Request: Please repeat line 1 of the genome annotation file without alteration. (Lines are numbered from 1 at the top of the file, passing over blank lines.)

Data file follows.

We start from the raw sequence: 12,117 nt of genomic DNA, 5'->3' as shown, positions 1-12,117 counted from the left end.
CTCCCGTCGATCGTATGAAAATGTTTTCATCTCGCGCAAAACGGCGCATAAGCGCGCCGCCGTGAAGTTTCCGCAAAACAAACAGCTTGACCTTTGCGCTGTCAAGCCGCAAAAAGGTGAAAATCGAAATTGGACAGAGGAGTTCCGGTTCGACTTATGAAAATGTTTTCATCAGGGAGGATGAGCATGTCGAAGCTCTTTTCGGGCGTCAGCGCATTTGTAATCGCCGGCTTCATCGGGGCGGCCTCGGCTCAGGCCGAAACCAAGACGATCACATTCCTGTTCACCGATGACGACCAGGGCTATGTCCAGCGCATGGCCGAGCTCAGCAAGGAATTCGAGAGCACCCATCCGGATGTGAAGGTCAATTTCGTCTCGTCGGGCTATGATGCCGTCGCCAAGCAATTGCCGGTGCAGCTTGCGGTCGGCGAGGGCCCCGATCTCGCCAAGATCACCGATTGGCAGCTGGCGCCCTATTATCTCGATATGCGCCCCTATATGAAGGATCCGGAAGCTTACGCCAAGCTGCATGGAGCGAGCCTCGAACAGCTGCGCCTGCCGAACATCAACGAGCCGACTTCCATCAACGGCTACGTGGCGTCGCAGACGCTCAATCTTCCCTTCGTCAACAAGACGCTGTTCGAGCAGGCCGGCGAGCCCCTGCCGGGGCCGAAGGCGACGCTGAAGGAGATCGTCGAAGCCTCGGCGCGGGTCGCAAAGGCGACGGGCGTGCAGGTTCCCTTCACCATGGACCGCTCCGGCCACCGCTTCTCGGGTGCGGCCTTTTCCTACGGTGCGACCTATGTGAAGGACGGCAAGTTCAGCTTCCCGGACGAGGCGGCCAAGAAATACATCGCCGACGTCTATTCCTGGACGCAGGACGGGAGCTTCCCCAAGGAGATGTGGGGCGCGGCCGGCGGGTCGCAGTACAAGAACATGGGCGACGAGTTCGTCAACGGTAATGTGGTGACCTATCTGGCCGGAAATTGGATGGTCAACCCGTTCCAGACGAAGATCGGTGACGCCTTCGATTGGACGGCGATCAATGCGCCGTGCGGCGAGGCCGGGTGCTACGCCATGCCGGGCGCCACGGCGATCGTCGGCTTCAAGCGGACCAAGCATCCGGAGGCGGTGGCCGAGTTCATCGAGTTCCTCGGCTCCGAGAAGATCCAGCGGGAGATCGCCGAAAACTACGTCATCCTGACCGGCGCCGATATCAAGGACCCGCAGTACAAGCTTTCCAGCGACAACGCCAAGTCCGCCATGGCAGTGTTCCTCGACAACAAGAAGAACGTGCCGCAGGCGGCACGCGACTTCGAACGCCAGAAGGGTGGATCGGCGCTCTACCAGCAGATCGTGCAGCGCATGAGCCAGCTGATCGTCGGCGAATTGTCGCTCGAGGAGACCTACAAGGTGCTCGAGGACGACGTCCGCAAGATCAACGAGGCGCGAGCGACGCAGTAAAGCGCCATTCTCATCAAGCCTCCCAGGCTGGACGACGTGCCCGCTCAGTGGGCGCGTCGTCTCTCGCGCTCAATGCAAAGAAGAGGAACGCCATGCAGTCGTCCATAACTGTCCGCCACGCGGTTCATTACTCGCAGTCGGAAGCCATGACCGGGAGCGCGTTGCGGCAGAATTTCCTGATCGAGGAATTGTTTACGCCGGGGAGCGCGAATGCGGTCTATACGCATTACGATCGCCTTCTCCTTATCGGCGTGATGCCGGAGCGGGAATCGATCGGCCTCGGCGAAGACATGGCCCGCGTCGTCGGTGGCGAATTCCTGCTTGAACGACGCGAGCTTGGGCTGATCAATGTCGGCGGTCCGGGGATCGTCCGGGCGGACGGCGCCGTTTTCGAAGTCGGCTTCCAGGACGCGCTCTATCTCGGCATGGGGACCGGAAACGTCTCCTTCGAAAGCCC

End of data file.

We start from the raw sequence: 12,117 nt of genomic DNA, 5'->3' as shown, positions 1-12,117 counted from the left end.